How Working With, and Not Through, the Public can Transform a Brand's Image
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Consumers have always shaped the general public’s perception of a brand. Through word-of-mouth, fan clubs, discussion boards, and a hundred other avenues, customers have consistently had an enormous impact on the image and positioning of a brand, regardless of their own efforts to shape the narrative. The advent of the Internet further strengthened the hand of these influential voices, allowing them to reach an exponentially larger audience. Influencer marketing boomed, with millions-strong communities forming around these social media celebrities. Naturally, it made sense for brands to approach them for partnerships and collaborations.
However, users have over time realized that most of this content is bought and paid for by brands, in an attempt to shape the narrative around their product. Subsequently, Instagram influencers have seen their engagement rates hover near all-time lows, as the Facebook-owned app becomes over-crowded with sponsored posts. As per a study analytics firm InfluencerDB, the engagement rate for sponsored posts fell to 2.4 per cent in Q1 2019 from 4 per cent three years earlier.
This scenario poses some serious questions for the marketing fraternity. Creating content that meets the elevated criteria of the public, while also establishing a bond in such a saturated marketplace, is no easy task. It’s expensive and time-consuming, and worst of all, comes with no guarantee of success. Similarly, the true impact of influencers is being called into question. In the face of all these questions, user-generated content (UGC) offers a potential answer. UGC is any content and material created by a user and posted online. This can take a variety of forms, from audio-visual material such as pictures and videos to reviews and captions.
In an age when the public craves authenticity and a personal connection with brands, UGC serves as an ideal solution. By showcasing their products in a real-life context, regular trustworthy UGC allows companies to engage with their audience in a meaningful and reliable way—all free of cost.
The argument for adopting UGC is only further bolstered by statistics. Research shows that over 92 per cent of online consumers trust content generated by friends and family over brand messaging, while millennials believe that UGC is 35 per cent more memorable than other media. UGC has also become all the more important in the present context, with Instagram frequently removing likes from established influencers, even as their engagement rates dip to all-time lows.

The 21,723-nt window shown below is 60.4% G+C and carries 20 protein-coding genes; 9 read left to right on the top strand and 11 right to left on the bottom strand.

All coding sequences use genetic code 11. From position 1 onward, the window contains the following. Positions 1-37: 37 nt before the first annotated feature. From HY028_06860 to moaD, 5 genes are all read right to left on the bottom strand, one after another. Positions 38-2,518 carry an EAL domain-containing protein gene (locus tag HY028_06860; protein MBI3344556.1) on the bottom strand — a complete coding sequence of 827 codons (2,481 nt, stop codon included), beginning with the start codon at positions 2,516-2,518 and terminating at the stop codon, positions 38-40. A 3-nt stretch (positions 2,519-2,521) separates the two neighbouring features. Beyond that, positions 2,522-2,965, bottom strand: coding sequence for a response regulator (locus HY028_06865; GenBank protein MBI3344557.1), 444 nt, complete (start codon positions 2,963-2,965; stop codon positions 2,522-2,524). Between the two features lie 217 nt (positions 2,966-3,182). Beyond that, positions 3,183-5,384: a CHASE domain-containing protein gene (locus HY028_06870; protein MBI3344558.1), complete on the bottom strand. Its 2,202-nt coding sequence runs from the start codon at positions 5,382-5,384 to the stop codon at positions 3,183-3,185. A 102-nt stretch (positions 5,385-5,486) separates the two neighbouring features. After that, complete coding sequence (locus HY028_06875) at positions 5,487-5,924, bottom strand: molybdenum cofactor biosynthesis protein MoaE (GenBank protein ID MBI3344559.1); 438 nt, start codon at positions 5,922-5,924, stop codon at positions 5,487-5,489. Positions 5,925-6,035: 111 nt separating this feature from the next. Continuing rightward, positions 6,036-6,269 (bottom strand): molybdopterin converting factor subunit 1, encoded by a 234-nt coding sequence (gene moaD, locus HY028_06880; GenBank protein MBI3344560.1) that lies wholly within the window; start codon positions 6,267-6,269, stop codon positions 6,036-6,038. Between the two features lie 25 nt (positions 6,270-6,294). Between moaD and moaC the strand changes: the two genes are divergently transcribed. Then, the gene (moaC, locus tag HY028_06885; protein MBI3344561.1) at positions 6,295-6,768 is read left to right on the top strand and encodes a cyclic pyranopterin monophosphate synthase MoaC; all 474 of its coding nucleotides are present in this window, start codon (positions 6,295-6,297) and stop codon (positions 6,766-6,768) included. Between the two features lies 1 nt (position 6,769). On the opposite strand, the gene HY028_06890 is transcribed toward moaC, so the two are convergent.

Promoting and highlighting UGC, and the creators of said content, allows brands to shine the light on fans who might otherwise go unnoticed. In doing so, brands create a subset of vocal ambassadors and advocates, creating a community and inculcating a genuine sense of brand loyalty among its customers.
A prime example of this phenomenon can be seen on websites such as TripAdvisor and Reddit, where every view and voice is equally valid. A positive review or piece of UGC by any poster, no matter their ‘popularity’ as measured by traditional metrics, can massively boost the fortunes of a business. This democratization of viewpoints also serves to ensure that a business regards every piece of customer feedback as important and acts accordingly. After all, everyone knows that the primary function of a business is to sell the public their goods and services. But hearing about a brand from an unaffiliated third-party, especially if that third-party is someone we know and trust, is a completely different matter. Their words carry weight, and we’re more inclined to look upon a brand favourably. And if a whole host of people leave glowing reviews and feedback? That does far more to sway public opinion than any marketing campaign ever could.
However, the organic and unfiltered nature of UGC can also pose its share of drawbacks. Every company holds its brand image as sacrosanct, opening up this carefully cultivated image to the public has the potential to dilute these efforts. Content deemed inappropriate can steer the conversation in unforeseen and unplanned for directions, with serious consequences.
This puts brands in quandary. Should they continue to rely on UGC, and accept the inherent risks, or rely on traditional marketing methodologies? Thankfully, the introduction of new-age tools into the market has made this choice moot. Marketers now have the ability to determine whether UGC is contextual to a brand’s image and tone, and reward creators on the basis of the quality. This results in a mutually advantageous situation—users are rewarded for creating relevant, engaging content for products and services that they use, while the brands benefit from positive word-of-mouth marketing. The advantages of such a system have become apparent, with brands from all walks of life now gravitating towards UGC, as evidenced by its recent adoption by Air India (AI). In order to promote AI’s first direct flight to Stockholm, Sweden, the carrier used social media loyalty programme to harness the power of crowd-marketing.
By encouraging people to share their experiences of the city and the journey aboard across social media platforms and rewarding the best content, this UGC-led initiative transformed what began as a ripple into a wave. By campaign’s end, this approach resulted in a 3.24 million reach on Instagram, with 1700-plus genuine fans engaged and over 1,300 photos going out across social media channels.
UGC has now become embedded in the public conscience. The only question is whether marketers will choose to take advantage of its opportunities, and in so doing build an engaged and loyal community, or shy away from it for fear of being burnt. The choice is yours.